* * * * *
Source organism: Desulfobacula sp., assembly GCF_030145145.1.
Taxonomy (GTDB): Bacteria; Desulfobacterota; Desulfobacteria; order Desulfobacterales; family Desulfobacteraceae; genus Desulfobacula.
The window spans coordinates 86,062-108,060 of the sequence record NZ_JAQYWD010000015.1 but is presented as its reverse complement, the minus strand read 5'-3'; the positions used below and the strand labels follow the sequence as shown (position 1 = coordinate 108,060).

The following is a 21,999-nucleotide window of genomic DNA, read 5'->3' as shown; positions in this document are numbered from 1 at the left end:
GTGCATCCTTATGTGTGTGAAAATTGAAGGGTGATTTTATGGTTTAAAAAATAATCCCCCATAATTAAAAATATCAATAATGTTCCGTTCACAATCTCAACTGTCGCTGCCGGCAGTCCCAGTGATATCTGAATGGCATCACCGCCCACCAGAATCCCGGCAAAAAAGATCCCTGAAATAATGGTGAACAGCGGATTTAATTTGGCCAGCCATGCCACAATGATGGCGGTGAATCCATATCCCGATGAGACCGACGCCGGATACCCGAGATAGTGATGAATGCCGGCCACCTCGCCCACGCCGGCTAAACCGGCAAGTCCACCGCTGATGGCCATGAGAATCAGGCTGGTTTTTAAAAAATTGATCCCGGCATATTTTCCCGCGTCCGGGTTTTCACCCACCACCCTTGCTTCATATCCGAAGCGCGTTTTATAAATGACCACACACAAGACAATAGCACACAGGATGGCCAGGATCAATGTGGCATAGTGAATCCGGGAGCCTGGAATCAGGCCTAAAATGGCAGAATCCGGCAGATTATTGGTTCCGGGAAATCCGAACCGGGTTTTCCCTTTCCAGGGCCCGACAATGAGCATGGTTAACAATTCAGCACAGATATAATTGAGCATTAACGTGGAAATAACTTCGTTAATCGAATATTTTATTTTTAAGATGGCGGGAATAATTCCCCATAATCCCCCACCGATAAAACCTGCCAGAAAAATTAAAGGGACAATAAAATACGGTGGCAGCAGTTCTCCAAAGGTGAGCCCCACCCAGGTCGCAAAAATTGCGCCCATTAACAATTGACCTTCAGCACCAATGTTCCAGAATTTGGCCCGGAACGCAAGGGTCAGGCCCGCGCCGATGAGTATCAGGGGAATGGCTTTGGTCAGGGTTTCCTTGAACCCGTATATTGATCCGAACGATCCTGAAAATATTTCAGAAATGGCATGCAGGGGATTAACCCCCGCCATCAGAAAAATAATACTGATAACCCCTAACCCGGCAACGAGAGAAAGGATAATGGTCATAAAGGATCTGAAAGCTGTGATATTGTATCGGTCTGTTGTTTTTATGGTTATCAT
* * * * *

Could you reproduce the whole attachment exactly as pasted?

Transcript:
Source organism: Desulfobacula sp., assembly GCF_030145145.1.
Taxonomy (GTDB): Bacteria; Desulfobacterota; Desulfobacteria; order Desulfobacterales; family Desulfobacteraceae; genus Desulfobacula.
The window spans coordinates 86,062-108,060 of the sequence record NZ_JAQYWD010000015.1 but is presented as its reverse complement, the minus strand read 5'-3'; the positions used below and the strand labels follow the sequence as shown (position 1 = coordinate 108,060).

The following is a 21,999-nucleotide window of genomic DNA, read 5'->3' as shown; positions in this document are numbered from 1 at the left end:
GTGCATCCTTATGTGTGTGAAAATTGAAGGGTGATTTTATGGTTTAAAAAATAATCCCCCATAATTAAAAATATCAATAATGTTCCGTTCACAATCTCAACTGTCGCTGCCGGCAGTCCCAGTGATATCTGAATGGCATCACCGCCCACCAGAATCCCGGCAAAAAAGATCCCTGAAATAATGGTGAACAGCGGATTTAATTTGGCCAGCCATGCCACAATGATGGCGGTGAATCCATATCCCGATGAGACCGACGCCGGATACCCGAGATAGTGATGAATGCCGGCCACCTCGCCCACGCCGGCTAAACCGGCAAGTCCACCGCTGATGGCCATGAGAATCAGGCTGGTTTTTAAAAAATTGATCCCGGCATATTTTCCCGCGTCCGGGTTTTCACCCACCACCCTTGCTTCATATCCGAAGCGCGTTTTATAAATGACCACACACAAGACAATAGCACACAGGATGGCCAGGATCAATGTGGCATAGTGAATCCGGGAGCCTGGAATCAGGCCTAAAATGGCAGAATCCGGCAGATTATTGGTTCCGGGAAATCCGAACCGGGTTTTCCCTTTCCAGGGCCCGACAATGAGCATGGTTAACAATTCAGCACAGATATAATTGAGCATTAACGTGGAAATAACTTCGTTAATCGAATATTTTATTTTTAAGATGGCGGGAATAATTCCCCATAATCCCCCACCGATAAAACCTGCCAGAAAAATTAAAGGGACAATAAAATACGGTGGCAGCAGTTCTCCAAAGGTGAGCCCCACCCAGGTCGCAAAAATTGCGCCCATTAACAATTGACCTTCAGCACCAATGTTCCAGAATTTGGCCCGGAACGCAAGGGTCAGGCCCGCGCCGATGAGTATCAGGGGAATGGCTTTGGTCAGGGTTTCCTTGAACCCGTATATTGATCCGAACGATCCTGAAAATATTTCAGAAATGGCATGCAGGGGATTAACCCCCGCCATCAGAAAAATAATACTGATAACCCCTAACCCGGCAACGAGAGAAAGGATAATGGTCATAAAGGATCTGAAAGCTGTGATATTGTATCGGTCTGTTGTTTTTATGGTTATCAT